Illini Tailback Situation Part 1- Jason Ford and Mikel LeShoure

leshoure

By Paul M. Banks

Heading into this season the talk about the Illinois Fighting Illini program, certainly offensively at least, was about the passing game; and the stellar group of receivers that were allegedly one of the best position groups in the nation. There were lots of questions about the defense and the running game- the latter of which took a big step backward last year. Illinois lead the Big Ten in rushing in ’06 and ’07.

But after Saturday’s phantasmagoria, no one’s raving about Juice Williams and Arrelious Benn anymore, the defense seems even worse than anyone’s lowest expectations, and the tailback situation is more unresolved than ever.

The Illini truly have a rotation of four guys at the position, with no real bonafide starter. The depth chart hierarchy is far from established. The injury bug bit both Daniel Dufrene and Jason Ford, the two guys who shared starting duties last season. Dufrene dressed in St. Louis, but didn’t play. Ford touched the ball once, as he nursed an ankle injury.jason-ford-690

Illini Head Coach Ron Zook has repeatedly said that you don’t need to have a legitimate number one/go-to-guy at the position, and that it’s perfectly fine to go with a “tailback by committee” approach. And in certain situations (say for instance you have solid depth and talent at almost every other position) that scenario could work. But with a total disaster within every component of the team Saturday, in a game in where the Illini were heavy favorites, finding a dependable and reliable ball-carrier would be a great place to start picking up the pieces. Illinois needs to show that the program can recover from the early departure of Rashard Mendenhall.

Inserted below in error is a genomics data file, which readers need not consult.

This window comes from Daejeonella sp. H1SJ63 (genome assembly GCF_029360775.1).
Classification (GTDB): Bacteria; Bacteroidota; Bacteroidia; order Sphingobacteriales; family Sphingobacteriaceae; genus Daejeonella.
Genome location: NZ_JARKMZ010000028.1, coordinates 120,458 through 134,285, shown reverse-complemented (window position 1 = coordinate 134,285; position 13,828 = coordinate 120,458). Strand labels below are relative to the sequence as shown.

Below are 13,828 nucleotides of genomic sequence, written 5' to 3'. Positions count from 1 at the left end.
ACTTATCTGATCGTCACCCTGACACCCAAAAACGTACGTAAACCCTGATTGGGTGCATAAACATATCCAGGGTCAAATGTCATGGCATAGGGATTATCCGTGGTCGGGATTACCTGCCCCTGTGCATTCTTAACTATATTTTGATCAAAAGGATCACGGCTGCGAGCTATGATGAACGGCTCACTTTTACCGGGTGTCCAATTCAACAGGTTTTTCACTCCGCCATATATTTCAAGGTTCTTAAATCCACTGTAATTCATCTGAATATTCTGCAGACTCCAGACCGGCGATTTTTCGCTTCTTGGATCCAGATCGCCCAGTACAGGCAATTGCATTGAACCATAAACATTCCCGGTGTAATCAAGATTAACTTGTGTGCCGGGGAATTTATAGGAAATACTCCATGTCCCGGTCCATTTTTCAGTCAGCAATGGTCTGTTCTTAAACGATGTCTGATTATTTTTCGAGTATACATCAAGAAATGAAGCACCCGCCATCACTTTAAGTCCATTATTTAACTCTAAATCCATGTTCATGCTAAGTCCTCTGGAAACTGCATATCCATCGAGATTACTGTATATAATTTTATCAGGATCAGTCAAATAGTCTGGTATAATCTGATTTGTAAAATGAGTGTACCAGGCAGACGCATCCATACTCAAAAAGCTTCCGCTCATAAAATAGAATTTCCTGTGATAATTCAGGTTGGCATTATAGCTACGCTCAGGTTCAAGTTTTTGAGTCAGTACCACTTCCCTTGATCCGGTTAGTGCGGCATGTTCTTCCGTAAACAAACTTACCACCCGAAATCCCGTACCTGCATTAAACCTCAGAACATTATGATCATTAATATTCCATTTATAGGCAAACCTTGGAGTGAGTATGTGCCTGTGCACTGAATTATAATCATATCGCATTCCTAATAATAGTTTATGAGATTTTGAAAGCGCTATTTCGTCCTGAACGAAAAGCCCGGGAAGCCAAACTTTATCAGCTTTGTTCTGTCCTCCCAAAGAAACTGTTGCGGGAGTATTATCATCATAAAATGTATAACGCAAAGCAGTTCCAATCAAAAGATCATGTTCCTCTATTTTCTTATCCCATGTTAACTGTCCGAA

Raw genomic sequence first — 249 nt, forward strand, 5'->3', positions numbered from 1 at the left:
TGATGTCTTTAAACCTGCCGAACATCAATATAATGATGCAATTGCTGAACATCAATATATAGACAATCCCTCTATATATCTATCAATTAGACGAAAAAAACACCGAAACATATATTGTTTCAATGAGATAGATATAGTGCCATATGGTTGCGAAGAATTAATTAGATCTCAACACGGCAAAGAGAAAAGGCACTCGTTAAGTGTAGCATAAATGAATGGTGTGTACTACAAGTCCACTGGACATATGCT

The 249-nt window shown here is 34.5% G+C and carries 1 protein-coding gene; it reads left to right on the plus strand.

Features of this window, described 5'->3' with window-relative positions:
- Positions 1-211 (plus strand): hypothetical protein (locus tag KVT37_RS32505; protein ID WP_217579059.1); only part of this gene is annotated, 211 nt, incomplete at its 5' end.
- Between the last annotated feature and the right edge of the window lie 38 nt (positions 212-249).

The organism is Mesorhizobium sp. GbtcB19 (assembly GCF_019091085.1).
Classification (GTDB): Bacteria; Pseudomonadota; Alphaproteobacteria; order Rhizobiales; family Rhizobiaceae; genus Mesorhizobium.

Here are two of the candidates that could try and play the same role that Mendenhall did in ’07.

Jason Ford and Mikel LeShoure:

Sophomore Jason Ford (6-0, 230) isn’t exactly the headiest player or the most savvy of veterans, but he does have plenty of experience, and a ESPN College Gamenight “Helmet Sticker” to his credit, from when he rushed 19 times for 172 yards and 3 TDs versus Indiana last season. Unfortunately, that was the only good game he had in 2008, as he averaged just 3.6 yards per carry on the season. Ford, from Belleville, Illinois chose the Illini over Iowa.  At Illini Media Day, Ford gave the standard company line response about the Illinois tailback situation. “All of us, our goal is to try and become the main guy, but if it’s running back by committee, we’ll just be happy for whoever gets the most carries.”

Ford was a little bit more insightful and interesting when discussing the role of each back in this offense. “Me and Mikel, we’re kind of like I guess you could say the power backs. Troy (Pollard) and Daniel (Dufrene) are like the little scat backs, who could break the home run. So we got it all,” he said. Ford did score eight touchdowns last season, but almost all of them were from 2 yards or less. He did break off a 41-yarder against Indiana, but he’s much better suited to run in-between the tackles, and in short-yardage situations. His homecoming to the St. Louis area was an extremely disappointing one, as he carried just once for zero yards, and the Illini got throttled 37-9 by a Missouri team in severe re-building mode.
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Fellow sophomore and inside runner Mikel LeShoure (6-0, 225) ears Mendenhall’s number, but has yet to display his level of production or talent. However, he has plenty of potential. “When Mike Locksley was recruiting me, he was telling me that if Rashard was going to the NFL, which they thought he would, then I would get my same high school number. Turns out it worked out that way,” LeShoure said at Illini Media Day. If he does become the one to finally fill the Mendenhall void, perhaps it will be later in the season. “Shard did take over the 2nd half of the season, and I’m sure all four of us want to be that guy,” he said. LeShoure saw the bulk of the carries Saturday, and also caught 3 passes for 41 yards, finishing second on the team in both categories for the afternoon.

One could expect his career arc to develop similar to Ford’s. “Last year we had kind of the same thing, we had a 3 man rotation, even though we were freshmen, we had a role in the offense. Both of us are really more experienced now, we got a better understanding of the offense. We can just play without having to think too much, which is going to make a big difference in how we play,” Mikel said about his connection with Ford.